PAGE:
Two Essays: I. Pencillings of beauty in nature and art. II. The magnificence of the universe, and the extent of life in it

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第 32 頁 - Ye stars! which are the poetry of heaven! If in your bright leaves we would read the fate Of men and empires, — 'tis to be forgiven, That in our aspirations to be great, Our destinies o'erleap their mortal state, And claim a kindred with you; for ye are A beauty and a mystery, and create In us such love and reverence from afar, That fortune, fame, power, life, have named themselves a star.
第 102 頁 - Ye Ice-falls! ye that from the mountain's brow Adown enormous ravines slope amain Torrents, methinks, that heard a mighty voice, And stopped at once amid their maddest plunge! Motionless torrents! silent cataracts! Who made you glorious as the Gates of Heaven Beneath the keen full moon? Who bade the sun Clothe you with rainbows? Who, with living flowers Of loveliest blue, spread garlands at your feet? GOD! let the torrents, like a shout of nations, Answer! and let the ice-plains echo, GOD!
第 102 頁 - Motionless torrents! silent cataracts! Who made you glorious as the Gates of Heaven Beneath the keen full moon? Who bade the sun Clothe you with rainbows? Who, with living flowers Of loveliest blue, spread garlands at your feet? — God ! let the torrents, like a shout of nations, Answer! and let the ice-plains echo, God!
第 103 頁 - Their distance argues, and their swift return Diurnal), merely to officiate light Round this opacous earth, this punctual spot...
第 48 頁 - If music be the food of love, play on ; Give me excess of it, that, surfeiting, The appetite may sicken, and so die. That strain again ! it had a dying fall : O ! it came o'er my ear like the sweet sound That breathes upon a bank of violets, Stealing and giving odour.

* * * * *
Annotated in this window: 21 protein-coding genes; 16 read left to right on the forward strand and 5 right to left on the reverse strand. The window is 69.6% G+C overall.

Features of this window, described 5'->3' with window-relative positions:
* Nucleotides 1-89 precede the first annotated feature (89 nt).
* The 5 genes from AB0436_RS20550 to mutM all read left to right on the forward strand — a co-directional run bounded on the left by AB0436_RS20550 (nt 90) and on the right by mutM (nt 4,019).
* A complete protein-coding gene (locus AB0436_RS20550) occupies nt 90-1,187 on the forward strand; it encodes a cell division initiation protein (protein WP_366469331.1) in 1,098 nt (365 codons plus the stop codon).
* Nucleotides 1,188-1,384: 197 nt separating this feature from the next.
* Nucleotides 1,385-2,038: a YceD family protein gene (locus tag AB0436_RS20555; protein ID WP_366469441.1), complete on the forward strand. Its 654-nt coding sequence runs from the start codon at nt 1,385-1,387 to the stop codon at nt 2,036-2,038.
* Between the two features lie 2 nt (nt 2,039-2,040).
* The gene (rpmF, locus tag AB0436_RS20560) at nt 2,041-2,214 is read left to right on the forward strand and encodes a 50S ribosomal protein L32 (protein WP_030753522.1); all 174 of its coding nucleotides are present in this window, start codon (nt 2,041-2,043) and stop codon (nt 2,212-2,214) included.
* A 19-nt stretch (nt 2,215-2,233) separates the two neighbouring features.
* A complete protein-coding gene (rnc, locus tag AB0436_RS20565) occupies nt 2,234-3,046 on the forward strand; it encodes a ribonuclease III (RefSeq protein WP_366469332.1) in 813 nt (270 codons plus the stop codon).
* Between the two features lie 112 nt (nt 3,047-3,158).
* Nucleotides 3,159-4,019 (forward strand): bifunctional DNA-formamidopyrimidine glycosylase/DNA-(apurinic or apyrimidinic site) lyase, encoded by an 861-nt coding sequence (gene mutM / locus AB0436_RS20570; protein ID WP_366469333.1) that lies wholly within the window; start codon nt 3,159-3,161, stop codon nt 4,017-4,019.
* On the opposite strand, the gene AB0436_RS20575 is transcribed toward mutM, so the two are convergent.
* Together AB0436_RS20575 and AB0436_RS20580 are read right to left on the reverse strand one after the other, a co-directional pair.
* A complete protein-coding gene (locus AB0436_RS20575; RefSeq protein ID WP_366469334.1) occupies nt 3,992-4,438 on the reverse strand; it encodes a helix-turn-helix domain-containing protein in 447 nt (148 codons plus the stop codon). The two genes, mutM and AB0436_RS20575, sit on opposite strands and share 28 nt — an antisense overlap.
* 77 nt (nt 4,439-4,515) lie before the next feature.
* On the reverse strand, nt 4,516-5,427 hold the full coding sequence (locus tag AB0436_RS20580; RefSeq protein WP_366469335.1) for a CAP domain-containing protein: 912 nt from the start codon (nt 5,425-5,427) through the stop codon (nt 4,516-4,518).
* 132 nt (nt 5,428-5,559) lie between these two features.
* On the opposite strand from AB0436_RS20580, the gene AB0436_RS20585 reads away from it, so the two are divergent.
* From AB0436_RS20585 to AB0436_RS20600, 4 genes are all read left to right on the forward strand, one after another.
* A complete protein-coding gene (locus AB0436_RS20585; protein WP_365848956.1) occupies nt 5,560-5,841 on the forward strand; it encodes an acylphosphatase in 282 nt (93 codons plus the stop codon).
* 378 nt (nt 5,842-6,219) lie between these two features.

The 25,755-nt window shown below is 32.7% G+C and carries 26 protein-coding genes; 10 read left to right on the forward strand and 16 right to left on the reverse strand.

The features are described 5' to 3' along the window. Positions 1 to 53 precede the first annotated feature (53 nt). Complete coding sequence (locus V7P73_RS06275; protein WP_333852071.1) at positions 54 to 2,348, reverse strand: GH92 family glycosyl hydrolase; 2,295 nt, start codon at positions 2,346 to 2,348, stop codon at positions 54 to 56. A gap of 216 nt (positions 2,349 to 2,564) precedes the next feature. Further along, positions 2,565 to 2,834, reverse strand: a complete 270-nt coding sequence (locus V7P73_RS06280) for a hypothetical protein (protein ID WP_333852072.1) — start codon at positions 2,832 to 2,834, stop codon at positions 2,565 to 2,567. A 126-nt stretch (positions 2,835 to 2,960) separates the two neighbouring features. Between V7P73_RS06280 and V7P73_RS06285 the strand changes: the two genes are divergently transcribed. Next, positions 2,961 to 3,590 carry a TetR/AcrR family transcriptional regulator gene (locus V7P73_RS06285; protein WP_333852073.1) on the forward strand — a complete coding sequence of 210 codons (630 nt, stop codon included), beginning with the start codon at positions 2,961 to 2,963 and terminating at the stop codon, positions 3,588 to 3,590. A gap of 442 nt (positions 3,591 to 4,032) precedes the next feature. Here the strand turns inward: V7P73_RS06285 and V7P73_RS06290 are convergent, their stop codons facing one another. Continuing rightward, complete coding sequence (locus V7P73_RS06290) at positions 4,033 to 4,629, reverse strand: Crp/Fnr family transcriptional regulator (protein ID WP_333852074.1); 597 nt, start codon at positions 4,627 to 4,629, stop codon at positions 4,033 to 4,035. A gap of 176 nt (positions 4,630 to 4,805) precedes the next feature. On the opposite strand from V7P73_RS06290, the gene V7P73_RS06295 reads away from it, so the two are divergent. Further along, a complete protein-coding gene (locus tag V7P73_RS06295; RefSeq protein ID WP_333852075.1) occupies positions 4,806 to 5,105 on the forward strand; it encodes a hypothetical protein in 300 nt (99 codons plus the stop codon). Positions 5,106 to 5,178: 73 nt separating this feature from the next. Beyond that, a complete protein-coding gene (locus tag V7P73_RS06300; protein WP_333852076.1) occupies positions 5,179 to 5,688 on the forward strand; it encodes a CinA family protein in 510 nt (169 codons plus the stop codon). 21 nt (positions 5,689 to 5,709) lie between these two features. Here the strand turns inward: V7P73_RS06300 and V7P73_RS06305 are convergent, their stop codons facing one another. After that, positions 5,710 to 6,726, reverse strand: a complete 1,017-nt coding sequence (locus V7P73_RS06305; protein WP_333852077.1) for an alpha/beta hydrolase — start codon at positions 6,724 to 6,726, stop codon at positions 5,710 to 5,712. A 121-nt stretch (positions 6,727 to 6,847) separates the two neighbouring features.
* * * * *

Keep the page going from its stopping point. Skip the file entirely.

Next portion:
第 9 頁 - There is a pleasure in the pathless woods, There is a rapture on the lonely shore, There is society, where none intrudes, By the deep Sea, and music in its roar: I love not Man the less, but Nature more...
第 21 頁 - The groves were God's first temples. Ere man learned To hew the shaft, and lay the architrave, And spread the roof above them — ere he framed The lofty vault, to gather and roll back The sound of anthems ; in the darkling wood, Amidst the cool and silence, he knelt down, And offered to the Mightiest solemn thanks And supplication.
第 18 頁 - But who the melodies of morn can tell ? The wild brook babbling down the mountain side ; The lowing herd ; the sheepfold's simple bell; The pipe of early shepherd dim descried In the lone valley...
第 33 頁 - Long labour, why, forgetful of his toils And due repose, he loiters to behold The sunshine gleaming as through amber clouds, O'er all the western sky : full soon, I ween, His rude expression and untutor'd airs, Beyond the power of language, "will unfold The form of beauty smiling at his heart, How lovely!
第 45 頁 - There let the pealing organ blow, To the full-voiced quire below, In service high and anthems clear, As may with sweetness, through mine ear, Dissolve me into ecstasies, And bring all Heaven before mine eyes.

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